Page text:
Wednesday, February 12, 2014

The Sims

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The Sims [..] wasn’t anyone’s pick at the time to ultimately become the best selling video game franchise of all time. But in the 14 years since it launched, The Sims has had an immeasurable impact on the industry [..] As a typical gamer, my own experience with The Sims started off typically. I found it more fascinating than fun, but nevertheless got caught up in a relentless quest to have the happiest Sims, the biggest house, and the most girlfriends (my real life girlfriend did not approve.) And money. Lots of money [..].

[Others were different]. Nearly every player I watched did different things, and few had anything to do with getting the high score. One wanted to be a Scientist. Another created a home where every room had its own unique decor. Yet another focused on fashion, playing dress-up and hosting themed parties. One [..] would run experiments, such as locking the entire neighborhood in a room with all grills and no doors, forcing Sims to choose between starving or burning. They chose the inferno.

At first I was bewildered. Why are you all playing the game wrong? Don’t you want to win? But as I continued to watch, my confusion gave way to appreciation, and soon I was vicariously sharing in the joy of just trying things, seeing what happens, and relishing the process. My limited world view of The Sims had expanded, and what had previously been a brief blip in my own gaming radar became an obsession. Around 100 days in, I had reconciled with the idea that there was no wrong way to play [..]

[The author then joins Maxis, the company that makes the Sims]. I had the good fortune of sitting near one of the game’s designers, and through many overheard conversations, I discovered that the Sims team doesn’t think about players all in one large bucket, to be sloshed around indiscriminately. Rather, there are many distinct player types that each imply particular design decisions. Most notably, there are Achievers and Dollhousers.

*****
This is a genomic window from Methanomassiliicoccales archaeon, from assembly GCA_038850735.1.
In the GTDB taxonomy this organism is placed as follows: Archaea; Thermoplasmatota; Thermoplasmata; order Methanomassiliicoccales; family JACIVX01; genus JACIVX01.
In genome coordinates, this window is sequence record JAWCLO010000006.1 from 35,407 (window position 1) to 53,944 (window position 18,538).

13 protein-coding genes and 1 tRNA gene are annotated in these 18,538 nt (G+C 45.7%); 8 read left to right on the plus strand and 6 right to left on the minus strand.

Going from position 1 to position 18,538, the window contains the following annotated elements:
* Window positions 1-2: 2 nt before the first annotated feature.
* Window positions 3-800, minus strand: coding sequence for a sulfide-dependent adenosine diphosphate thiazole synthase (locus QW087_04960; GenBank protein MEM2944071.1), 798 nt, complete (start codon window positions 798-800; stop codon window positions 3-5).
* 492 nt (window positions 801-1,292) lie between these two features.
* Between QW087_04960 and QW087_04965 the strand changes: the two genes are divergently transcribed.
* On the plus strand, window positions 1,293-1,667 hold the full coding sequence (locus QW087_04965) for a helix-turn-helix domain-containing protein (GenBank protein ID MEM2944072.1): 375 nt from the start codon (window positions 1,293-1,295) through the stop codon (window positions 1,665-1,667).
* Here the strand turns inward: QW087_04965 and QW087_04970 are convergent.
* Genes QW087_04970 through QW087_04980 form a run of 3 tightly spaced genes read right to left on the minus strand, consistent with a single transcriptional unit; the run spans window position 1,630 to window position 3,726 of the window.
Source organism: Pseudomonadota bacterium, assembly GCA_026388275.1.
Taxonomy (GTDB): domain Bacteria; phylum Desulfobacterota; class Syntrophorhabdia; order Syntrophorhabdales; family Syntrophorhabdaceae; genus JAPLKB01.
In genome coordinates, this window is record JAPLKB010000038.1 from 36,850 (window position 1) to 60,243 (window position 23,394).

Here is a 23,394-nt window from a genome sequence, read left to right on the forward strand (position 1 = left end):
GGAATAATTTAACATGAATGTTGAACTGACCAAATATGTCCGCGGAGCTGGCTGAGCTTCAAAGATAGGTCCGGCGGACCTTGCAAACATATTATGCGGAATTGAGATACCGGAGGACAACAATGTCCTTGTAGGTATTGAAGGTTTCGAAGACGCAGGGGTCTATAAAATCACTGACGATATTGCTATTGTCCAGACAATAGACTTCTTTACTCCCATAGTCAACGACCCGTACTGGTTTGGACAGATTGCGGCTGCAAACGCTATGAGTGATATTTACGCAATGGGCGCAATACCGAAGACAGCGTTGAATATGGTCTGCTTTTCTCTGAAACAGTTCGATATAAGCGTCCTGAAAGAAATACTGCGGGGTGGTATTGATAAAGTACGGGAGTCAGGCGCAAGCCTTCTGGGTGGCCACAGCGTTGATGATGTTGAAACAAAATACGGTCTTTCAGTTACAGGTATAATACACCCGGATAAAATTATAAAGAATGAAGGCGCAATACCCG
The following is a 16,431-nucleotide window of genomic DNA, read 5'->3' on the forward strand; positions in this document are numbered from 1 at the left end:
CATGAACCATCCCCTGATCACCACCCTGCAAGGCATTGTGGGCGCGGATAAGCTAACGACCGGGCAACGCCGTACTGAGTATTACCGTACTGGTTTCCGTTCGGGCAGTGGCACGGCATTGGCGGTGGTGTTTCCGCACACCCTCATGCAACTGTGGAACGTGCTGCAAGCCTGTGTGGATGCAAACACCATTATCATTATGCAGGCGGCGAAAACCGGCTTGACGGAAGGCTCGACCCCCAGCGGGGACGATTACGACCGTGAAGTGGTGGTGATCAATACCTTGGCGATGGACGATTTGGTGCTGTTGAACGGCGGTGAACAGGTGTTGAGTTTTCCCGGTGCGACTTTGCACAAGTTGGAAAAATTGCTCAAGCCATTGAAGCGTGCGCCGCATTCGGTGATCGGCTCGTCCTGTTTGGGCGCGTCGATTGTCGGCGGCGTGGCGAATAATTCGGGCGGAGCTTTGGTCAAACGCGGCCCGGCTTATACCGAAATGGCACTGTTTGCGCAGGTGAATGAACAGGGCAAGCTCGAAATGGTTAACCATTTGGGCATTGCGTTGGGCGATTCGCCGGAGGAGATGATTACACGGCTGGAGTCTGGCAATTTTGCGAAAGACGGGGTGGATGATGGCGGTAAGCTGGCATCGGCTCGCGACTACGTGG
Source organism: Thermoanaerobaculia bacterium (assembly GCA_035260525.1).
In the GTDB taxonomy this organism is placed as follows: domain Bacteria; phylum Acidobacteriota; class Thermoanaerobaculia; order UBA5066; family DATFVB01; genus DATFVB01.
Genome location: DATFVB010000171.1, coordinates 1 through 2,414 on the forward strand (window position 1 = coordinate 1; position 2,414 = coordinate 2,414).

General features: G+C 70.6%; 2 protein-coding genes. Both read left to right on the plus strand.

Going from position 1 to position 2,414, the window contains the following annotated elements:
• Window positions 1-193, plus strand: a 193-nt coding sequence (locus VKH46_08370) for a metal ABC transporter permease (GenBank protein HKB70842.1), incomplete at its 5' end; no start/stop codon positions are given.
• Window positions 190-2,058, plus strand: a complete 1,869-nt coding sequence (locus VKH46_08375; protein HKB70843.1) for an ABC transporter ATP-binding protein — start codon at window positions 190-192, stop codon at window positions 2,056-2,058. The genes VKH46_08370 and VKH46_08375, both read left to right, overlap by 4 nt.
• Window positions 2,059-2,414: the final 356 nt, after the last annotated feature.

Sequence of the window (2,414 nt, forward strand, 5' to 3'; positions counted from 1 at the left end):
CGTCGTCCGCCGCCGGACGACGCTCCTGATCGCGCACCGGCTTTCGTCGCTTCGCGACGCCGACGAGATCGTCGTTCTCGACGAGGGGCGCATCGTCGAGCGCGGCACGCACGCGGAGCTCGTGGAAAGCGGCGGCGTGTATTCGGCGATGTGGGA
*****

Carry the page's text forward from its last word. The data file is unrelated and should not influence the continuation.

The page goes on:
Achievers view the game as just that — a Game — with rules to be mastered and goals to overcome. Achievers take the shortest possible path to the maximum possible outcome. If there’s a number, Achievers want to make it bigger, and anything that distracts from that goal is a needless waste of time. Achievers skip every cut-scene, keep the game clock pegged at triple-speed, and will stop at nothing to win.

Although the word “Dollhouser” may conjure up imagery of little girls dressed in pink, the term had a specific meaning to the Sims team: Dollhousers set their own goals. They may briefly acknowledge the numbers, but largely ignore any defined objectives in favor of carving their own path. They tinker. They tell stories. They spent more time in Build mode than Buy mode, choosing to produce rather than consume. Long after an Achiever thinks they’ve beaten the game and it’s time to move on, a Dollhouser keeps creating new ways to play.

Achievers kept pushing towards victory, but upon discovering that the numbers have no upper limit, they invariably got bored and quit. Meanwhile, despite not being a real word [..] Dollhousing is the most rewarding, long-lasting, and dare I say best way to play. As more of a toy than a game, The Sims doesn’t reward players seeking a high score — pursuing one is a sure path to frustration and failure. Dollhousers play by their own rules [..]

I don’t know if it was all my late nights wrangling code, or simply too many hours staring at a screen trying to make sense of Simlish, but at some point the lines began to blur between The Sims and my everyday existence, [I started to wonder, w]ho was controlling me? What type of player was he?

Being the youngest of five children, I had always been naturally competitive. But as I grew older, and the structure of schoolwork gave way to an endless paradox of choice, it became harder to tell if I was on the right path. I questioned whether I was pursuing the most lucrative career, whether I was fulfilling my needs fast enough. Am I playing the game wrong? Don’t I want to win? With each day slipping by too quickly as I was unable to find the pause button, something had to change. I needed to look beyond the subjectively objective measures of success — wealth, popularity, or whatever ways people try to keep score — and realize none of that truly mattered, and all my frantic effort was holding me back from simply enjoying the game. And I really, seriously needed some sleep [..].

[Now] each year, in the first week of February, I take a moment to remember that there’s more to life, whether Sim or real, than getting the high score. Life is broader, more fulfilling, and lasts much longer when you set your own goals. When you observe and appreciate the goals of others. When you don’t play to win, but when the goal itself is simply to play.

So how about it: Are you ready to switch out of Buy Mode and into Build Mode? Do you want to Play With Life?

Health Apocalypse Now

Link Much of my time for the past year has been spent navigating the medical maze on behalf of my mother, who has dementia. I obser...